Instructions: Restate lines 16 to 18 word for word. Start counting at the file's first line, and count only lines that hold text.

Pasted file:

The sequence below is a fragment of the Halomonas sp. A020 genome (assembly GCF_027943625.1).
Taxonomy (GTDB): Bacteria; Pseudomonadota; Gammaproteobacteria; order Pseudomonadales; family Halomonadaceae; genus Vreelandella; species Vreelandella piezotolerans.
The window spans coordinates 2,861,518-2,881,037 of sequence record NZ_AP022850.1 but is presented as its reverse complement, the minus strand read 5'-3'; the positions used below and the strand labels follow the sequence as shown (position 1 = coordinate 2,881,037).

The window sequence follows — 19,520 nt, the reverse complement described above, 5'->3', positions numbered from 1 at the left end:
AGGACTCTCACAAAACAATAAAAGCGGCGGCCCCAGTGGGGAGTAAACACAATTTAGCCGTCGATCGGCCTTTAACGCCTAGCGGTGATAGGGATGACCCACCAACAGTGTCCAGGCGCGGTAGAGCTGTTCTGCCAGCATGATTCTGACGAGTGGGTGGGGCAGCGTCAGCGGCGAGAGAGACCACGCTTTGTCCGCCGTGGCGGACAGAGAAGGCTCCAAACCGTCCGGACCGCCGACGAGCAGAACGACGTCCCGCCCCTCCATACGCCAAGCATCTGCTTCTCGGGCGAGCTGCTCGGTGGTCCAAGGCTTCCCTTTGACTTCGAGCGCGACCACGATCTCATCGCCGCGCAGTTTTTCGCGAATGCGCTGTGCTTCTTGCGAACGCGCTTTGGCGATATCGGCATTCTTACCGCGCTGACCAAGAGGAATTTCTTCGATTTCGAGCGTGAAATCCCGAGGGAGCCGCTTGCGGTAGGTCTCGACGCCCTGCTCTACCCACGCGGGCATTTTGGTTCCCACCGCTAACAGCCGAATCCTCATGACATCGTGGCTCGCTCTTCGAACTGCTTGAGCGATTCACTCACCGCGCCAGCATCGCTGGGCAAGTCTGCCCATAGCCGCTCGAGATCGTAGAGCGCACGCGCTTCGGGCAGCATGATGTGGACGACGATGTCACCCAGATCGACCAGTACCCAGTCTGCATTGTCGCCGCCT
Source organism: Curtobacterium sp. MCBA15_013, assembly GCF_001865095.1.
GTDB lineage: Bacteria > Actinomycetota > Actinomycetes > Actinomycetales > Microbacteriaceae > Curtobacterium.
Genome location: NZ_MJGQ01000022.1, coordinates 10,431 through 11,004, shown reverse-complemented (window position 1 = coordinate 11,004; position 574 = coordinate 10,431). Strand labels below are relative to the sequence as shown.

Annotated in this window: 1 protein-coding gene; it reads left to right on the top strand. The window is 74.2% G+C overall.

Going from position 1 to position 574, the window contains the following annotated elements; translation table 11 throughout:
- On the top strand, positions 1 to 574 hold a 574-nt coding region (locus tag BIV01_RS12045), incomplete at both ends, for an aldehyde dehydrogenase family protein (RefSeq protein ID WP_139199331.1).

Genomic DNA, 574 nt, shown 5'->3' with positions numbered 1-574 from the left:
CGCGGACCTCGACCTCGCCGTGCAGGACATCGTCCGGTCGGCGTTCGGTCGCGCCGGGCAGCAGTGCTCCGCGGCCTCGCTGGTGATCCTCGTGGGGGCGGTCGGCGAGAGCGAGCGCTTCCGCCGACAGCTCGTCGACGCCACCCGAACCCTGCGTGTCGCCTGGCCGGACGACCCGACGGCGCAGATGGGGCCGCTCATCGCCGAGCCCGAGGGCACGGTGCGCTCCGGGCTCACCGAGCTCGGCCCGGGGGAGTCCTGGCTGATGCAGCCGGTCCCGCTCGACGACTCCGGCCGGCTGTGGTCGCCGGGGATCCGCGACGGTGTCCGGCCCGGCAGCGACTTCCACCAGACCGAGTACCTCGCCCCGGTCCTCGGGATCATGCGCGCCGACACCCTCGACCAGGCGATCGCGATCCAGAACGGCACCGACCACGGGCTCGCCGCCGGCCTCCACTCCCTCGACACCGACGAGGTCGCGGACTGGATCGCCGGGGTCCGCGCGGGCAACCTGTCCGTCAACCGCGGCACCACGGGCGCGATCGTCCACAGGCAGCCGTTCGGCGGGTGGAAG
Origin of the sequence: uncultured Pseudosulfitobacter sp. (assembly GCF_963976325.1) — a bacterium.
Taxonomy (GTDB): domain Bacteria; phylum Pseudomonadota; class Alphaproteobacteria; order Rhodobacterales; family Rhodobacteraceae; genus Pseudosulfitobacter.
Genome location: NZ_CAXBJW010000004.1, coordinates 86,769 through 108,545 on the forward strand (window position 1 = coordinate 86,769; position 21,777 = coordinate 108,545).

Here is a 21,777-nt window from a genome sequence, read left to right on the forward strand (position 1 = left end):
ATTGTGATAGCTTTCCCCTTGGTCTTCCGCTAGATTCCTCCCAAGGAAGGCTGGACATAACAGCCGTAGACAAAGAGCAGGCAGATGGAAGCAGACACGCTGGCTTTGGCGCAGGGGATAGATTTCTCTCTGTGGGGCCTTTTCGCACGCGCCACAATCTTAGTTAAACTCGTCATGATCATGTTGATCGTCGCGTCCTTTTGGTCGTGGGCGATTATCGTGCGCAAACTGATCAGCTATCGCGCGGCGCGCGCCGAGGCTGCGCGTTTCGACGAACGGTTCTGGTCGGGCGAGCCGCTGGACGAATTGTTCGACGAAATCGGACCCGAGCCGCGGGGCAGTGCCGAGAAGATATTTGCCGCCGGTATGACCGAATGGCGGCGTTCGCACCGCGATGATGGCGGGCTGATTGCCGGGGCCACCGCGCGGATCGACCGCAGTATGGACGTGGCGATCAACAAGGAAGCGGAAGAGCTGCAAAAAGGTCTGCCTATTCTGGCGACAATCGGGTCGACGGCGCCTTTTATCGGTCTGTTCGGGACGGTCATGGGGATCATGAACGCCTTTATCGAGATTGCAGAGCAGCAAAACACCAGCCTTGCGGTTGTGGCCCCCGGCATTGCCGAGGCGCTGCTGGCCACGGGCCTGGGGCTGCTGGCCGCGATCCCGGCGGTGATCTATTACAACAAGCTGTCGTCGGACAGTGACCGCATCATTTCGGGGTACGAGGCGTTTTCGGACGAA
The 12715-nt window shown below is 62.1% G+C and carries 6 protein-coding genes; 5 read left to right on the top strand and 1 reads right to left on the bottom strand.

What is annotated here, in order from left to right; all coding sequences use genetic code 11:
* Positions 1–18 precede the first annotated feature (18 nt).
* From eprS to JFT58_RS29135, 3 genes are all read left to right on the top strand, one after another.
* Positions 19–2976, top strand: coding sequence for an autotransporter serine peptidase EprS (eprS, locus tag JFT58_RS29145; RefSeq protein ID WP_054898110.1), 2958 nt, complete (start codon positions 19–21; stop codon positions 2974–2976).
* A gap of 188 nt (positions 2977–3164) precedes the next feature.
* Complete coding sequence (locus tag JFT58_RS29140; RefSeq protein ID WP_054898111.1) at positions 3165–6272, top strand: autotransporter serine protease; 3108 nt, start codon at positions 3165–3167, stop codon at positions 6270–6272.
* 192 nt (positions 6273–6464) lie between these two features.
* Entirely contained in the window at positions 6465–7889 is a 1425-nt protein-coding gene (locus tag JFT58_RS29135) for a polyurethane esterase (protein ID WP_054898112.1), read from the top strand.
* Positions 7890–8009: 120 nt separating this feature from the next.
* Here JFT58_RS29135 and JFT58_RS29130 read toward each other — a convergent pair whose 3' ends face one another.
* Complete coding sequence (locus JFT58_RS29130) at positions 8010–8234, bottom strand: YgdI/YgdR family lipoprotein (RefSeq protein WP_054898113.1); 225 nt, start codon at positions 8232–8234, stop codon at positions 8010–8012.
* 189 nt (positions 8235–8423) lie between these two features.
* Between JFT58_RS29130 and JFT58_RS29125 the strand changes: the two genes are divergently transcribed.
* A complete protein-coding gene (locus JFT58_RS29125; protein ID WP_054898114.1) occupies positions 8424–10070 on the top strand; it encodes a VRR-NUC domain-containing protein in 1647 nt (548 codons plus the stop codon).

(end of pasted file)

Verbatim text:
Genome location: NZ_CAXBJW010000004.1, coordinates 86,769 through 108,545 on the forward strand (window position 1 = coordinate 86,769; position 21,777 = coordinate 108,545).

Here is a 21,777-nt window from a genome sequence, read left to right on the forward strand (position 1 = left end):
ATTGTGATAGCTTTCCCCTTGGTCTTCCGCTAGATTCCTCCCAAGGAAGGCTGGACATAACAGCCGTAGACAAAGAGCAGGCAGATGGAAGCAGACACGCTGGCTTTGGCGCAGGGGATAGATTTCTCTCTGTGGGGCCTTTTCGCACGCGCCACAATCTTAGTTAAACTCGTCATGATCATGTTGATCGTCGCGTCCTTTTGGTCGTGGGCGATTATCGTGCGCAAACTGATCAGCTATCGCGCGGCGCGCGCCGAGGCTGCGCGTTTCGACGAACGGTTCTGGTCGGGCGAGCCGCTGGACGAATTGTTCGACGAAATCGGACCCGAGCCGCGGGGCAGTGCCGAGAAGATATTTGCCGCCGGTATGACCGAATGGCGGCGTTCGCACCGCGATGATGGCGGGCTGATTGCCGGGGCCACCGCGCGGATCGACCGCAGTATGGACGTGGCGATCAACAAGGAAGCGGAAGAGCTGCAAAAAGGTCTGCCTATTCTGGCGACAATCGGGTCGACGGCGCCTTTTATCGGTCTGTTCGGGACGGTCATGGGGATCATGAACGCCTTTATCGAGATTGCAGAGCAGCAAAACACCAGCCTTGCGGTTGTGGCCCCCGGCATTGCCGAGGCGCTGCTGGCCACGGGCCTGGGGCTGCTGGCCGCGATCCCGGCGGTGATCTATTACAACAAGCTGTCGTCGGACAGTGACCGCATCATTTCGGGGTACGAGGCGTTTTCGGACGAA